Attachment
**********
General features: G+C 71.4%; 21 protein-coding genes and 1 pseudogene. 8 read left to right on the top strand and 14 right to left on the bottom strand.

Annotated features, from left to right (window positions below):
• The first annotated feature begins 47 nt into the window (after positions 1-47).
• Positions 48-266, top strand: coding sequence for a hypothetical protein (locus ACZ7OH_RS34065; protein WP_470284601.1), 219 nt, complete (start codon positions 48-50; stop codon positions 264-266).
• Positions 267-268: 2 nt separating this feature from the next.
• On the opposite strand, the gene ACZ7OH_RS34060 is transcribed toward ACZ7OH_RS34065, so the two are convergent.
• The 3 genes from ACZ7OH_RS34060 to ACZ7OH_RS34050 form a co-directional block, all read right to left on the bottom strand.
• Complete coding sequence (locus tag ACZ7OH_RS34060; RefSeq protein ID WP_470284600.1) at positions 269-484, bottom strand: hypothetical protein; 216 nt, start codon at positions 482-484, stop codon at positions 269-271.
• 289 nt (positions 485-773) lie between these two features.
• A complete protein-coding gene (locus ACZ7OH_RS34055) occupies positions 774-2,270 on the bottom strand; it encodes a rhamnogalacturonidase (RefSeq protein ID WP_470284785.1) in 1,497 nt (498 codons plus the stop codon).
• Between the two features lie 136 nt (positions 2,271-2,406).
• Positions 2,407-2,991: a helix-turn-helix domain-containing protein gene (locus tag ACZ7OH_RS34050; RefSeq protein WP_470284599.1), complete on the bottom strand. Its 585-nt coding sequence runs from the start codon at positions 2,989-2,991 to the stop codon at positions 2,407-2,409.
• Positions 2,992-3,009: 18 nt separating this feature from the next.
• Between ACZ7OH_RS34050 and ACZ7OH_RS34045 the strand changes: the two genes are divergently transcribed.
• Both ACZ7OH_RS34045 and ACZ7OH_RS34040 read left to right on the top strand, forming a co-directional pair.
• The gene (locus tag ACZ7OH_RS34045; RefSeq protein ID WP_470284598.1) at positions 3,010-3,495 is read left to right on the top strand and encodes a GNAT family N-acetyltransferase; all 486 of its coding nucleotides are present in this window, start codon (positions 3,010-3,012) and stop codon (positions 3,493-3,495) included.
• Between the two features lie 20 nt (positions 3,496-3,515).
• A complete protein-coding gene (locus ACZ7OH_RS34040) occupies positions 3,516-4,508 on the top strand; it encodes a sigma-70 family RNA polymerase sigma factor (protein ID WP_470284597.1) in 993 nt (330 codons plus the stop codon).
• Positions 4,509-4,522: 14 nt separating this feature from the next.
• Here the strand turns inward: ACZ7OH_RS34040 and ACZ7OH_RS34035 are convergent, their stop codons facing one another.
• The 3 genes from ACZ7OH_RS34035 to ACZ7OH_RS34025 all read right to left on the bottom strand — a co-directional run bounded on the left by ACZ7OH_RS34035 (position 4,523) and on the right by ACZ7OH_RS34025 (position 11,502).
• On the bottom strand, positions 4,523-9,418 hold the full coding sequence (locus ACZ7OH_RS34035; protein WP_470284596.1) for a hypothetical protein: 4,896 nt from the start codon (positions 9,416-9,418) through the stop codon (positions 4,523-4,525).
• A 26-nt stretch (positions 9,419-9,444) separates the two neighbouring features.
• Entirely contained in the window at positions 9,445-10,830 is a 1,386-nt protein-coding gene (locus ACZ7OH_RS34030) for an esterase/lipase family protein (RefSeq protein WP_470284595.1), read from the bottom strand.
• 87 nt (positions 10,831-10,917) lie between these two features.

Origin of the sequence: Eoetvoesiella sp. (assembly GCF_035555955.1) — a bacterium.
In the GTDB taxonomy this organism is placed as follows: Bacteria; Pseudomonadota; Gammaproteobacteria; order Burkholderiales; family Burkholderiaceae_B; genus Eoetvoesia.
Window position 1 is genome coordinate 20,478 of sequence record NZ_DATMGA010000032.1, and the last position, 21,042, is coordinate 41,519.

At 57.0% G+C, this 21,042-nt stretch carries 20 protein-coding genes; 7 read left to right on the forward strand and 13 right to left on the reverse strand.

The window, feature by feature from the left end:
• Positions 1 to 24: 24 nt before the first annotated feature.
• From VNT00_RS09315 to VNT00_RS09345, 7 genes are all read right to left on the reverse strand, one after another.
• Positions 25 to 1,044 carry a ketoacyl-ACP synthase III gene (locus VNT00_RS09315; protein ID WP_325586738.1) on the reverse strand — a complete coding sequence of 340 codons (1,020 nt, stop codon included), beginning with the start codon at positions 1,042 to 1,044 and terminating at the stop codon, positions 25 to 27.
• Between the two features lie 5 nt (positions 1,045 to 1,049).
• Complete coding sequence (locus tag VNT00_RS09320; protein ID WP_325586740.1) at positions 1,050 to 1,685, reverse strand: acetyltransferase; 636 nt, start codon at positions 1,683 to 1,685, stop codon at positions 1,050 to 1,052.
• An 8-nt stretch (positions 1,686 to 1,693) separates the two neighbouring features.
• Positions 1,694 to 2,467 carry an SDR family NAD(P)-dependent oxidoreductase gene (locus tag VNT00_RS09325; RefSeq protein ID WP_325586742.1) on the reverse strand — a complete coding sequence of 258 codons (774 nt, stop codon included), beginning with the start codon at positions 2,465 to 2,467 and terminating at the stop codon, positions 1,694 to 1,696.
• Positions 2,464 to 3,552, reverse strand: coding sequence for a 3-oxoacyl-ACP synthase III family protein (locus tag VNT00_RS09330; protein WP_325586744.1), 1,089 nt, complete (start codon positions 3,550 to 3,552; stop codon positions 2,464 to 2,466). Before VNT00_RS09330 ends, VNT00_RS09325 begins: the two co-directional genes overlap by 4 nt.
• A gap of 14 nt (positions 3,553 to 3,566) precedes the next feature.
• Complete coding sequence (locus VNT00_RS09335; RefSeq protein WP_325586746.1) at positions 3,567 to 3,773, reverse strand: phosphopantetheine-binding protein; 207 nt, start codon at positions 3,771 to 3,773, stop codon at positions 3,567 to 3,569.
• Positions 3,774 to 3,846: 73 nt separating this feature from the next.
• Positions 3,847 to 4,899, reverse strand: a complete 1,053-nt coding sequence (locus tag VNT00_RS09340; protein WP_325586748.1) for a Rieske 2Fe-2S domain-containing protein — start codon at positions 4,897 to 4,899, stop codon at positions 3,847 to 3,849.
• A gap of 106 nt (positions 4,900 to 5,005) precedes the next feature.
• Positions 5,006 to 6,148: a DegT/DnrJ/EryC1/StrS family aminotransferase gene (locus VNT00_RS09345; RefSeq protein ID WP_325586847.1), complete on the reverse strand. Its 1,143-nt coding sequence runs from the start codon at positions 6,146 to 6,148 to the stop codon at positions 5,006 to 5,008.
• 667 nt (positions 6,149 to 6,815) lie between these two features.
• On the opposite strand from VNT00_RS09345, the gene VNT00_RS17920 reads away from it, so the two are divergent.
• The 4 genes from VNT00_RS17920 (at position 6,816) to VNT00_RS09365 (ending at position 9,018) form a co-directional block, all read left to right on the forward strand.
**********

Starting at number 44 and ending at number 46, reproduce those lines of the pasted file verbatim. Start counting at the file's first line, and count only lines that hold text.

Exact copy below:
• Positions 5,006 to 6,148: a DegT/DnrJ/EryC1/StrS family aminotransferase gene (locus VNT00_RS09345; RefSeq protein ID WP_325586847.1), complete on the reverse strand. Its 1,143-nt coding sequence runs from the start codon at positions 6,146 to 6,148 to the stop codon at positions 5,006 to 5,008.
• 667 nt (positions 6,149 to 6,815) lie between these two features.
• On the opposite strand from VNT00_RS09345, the gene VNT00_RS17920 reads away from it, so the two are divergent.